a1 Rock Cottage, High Street, Glynneath SA11 5AP, UK. E-mail: <firstname.lastname@example.org>.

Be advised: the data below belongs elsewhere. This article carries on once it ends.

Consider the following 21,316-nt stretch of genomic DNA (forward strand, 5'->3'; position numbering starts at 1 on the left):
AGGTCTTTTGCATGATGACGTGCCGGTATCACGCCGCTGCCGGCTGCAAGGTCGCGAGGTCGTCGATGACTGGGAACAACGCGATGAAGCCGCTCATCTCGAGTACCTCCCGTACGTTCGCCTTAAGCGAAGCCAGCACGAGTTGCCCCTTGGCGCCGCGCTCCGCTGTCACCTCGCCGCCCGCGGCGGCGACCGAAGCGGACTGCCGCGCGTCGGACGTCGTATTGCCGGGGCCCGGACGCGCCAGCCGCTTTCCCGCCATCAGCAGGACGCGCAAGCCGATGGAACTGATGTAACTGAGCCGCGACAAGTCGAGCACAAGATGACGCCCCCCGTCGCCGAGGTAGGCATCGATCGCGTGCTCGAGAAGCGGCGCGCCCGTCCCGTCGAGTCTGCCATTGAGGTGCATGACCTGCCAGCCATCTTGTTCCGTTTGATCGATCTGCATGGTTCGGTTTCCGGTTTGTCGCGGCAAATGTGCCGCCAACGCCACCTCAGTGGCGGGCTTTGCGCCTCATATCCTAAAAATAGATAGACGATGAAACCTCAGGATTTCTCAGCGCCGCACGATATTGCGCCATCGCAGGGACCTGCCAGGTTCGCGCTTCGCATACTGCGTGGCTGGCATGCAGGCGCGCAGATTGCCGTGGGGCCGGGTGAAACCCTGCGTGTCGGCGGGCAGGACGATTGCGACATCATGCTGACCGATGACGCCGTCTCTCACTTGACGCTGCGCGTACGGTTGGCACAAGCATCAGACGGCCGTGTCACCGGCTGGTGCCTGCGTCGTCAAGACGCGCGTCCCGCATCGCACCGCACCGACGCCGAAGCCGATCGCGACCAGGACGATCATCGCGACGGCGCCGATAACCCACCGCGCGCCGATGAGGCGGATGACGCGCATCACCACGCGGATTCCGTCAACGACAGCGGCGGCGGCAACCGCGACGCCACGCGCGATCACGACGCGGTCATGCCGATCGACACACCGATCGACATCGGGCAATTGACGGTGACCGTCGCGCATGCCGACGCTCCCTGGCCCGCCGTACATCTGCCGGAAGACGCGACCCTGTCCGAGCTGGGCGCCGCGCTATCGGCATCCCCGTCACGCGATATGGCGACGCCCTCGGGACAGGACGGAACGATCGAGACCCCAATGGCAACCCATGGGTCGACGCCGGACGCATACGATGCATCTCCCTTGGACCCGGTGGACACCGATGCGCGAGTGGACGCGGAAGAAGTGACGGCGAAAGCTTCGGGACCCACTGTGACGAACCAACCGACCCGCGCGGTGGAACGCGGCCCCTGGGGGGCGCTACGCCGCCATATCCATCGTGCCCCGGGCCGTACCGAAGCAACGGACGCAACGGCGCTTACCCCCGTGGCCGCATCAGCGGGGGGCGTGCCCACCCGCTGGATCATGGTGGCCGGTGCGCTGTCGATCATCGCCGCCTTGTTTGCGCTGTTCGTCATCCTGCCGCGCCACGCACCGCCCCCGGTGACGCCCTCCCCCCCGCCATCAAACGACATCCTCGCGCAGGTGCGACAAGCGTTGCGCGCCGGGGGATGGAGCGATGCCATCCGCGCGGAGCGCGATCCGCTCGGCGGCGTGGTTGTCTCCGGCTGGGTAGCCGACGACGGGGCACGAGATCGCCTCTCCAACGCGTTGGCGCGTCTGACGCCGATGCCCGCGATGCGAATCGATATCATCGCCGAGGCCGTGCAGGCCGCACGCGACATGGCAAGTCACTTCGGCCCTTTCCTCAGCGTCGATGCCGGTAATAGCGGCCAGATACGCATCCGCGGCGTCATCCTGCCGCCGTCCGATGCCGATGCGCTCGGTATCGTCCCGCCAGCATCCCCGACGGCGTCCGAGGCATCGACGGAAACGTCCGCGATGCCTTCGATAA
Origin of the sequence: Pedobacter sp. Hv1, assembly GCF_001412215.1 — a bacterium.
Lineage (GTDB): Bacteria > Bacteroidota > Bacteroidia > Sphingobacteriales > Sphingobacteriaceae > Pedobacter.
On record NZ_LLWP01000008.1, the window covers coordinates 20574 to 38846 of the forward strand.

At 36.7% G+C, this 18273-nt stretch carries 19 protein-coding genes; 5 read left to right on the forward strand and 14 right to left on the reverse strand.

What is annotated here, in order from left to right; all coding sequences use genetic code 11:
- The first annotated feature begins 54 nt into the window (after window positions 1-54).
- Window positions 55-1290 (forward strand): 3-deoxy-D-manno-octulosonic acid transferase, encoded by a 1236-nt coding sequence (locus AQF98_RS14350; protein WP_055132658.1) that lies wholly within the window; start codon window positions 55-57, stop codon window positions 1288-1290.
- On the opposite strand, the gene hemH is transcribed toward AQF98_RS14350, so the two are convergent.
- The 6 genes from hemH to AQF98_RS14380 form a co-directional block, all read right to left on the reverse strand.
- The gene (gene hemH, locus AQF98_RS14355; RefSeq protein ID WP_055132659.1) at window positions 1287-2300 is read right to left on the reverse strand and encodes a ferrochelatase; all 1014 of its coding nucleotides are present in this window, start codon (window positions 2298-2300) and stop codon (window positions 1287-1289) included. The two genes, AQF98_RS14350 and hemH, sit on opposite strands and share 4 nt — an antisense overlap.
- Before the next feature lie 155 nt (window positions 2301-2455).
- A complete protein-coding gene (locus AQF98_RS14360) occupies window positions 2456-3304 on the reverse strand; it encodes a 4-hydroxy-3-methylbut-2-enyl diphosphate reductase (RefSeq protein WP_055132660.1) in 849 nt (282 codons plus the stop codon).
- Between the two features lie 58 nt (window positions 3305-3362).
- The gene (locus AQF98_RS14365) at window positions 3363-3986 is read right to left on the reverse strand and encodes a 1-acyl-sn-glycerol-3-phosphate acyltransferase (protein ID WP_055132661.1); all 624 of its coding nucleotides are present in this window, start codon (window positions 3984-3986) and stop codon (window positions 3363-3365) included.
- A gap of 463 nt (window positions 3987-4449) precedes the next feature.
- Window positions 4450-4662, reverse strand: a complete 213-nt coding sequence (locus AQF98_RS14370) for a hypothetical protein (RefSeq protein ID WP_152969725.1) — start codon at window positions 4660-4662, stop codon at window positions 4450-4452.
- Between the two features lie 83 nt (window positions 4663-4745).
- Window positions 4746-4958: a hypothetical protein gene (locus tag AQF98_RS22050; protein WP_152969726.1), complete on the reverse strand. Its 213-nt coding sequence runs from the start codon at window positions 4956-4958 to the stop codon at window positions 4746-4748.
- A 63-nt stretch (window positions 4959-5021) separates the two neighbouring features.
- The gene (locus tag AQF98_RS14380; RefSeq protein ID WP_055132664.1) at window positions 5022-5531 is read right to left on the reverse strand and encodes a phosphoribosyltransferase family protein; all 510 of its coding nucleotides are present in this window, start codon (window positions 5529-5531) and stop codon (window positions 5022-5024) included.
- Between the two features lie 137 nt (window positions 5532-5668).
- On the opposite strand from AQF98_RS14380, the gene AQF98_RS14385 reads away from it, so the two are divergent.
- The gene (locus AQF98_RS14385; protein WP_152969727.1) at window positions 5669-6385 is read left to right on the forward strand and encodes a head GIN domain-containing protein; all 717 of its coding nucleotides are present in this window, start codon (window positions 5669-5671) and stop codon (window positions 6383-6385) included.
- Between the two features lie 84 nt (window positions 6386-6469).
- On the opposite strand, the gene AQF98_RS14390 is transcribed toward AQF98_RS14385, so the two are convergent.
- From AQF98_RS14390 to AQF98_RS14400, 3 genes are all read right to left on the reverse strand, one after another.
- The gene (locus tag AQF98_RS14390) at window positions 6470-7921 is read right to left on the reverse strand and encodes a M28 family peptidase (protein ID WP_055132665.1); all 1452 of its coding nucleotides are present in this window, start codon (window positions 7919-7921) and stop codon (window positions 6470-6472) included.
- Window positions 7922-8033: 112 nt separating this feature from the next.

In Volume 82 (2002) of the Antiquaries Journal, the canopied benches at St Cross were described, along with a discussion of their date and patronage. This paper takes the subject further by suggesting a reconstruction of the layout of these fittings. Conclusions reached in the earlier paper are further refined: the distinctive mouldings on the frieze, benches and desks clearly demonstrate that all three elements are integral to the same work and not added to preexisting benches, as previously argued. Further research suggests that the imagery and style of the frieze at St Cross had little impact on the aesthetic of the works patronized by Bishop Fox in Winchester Cathedral. Instead, parallels are drawn between the St Cross frieze and other modes of all'antica work in France, including the celebrated Renaissance stalls from the chapel of the archiepiscopal palace at the Château de Gaillon (Eure) and the cathedral stalls at Amiens (Somme). It has also become apparent that there is no other extant work in England that directly parallels the frieze at St Cross, and that the nearest analogue is the stallwork from Gaillon.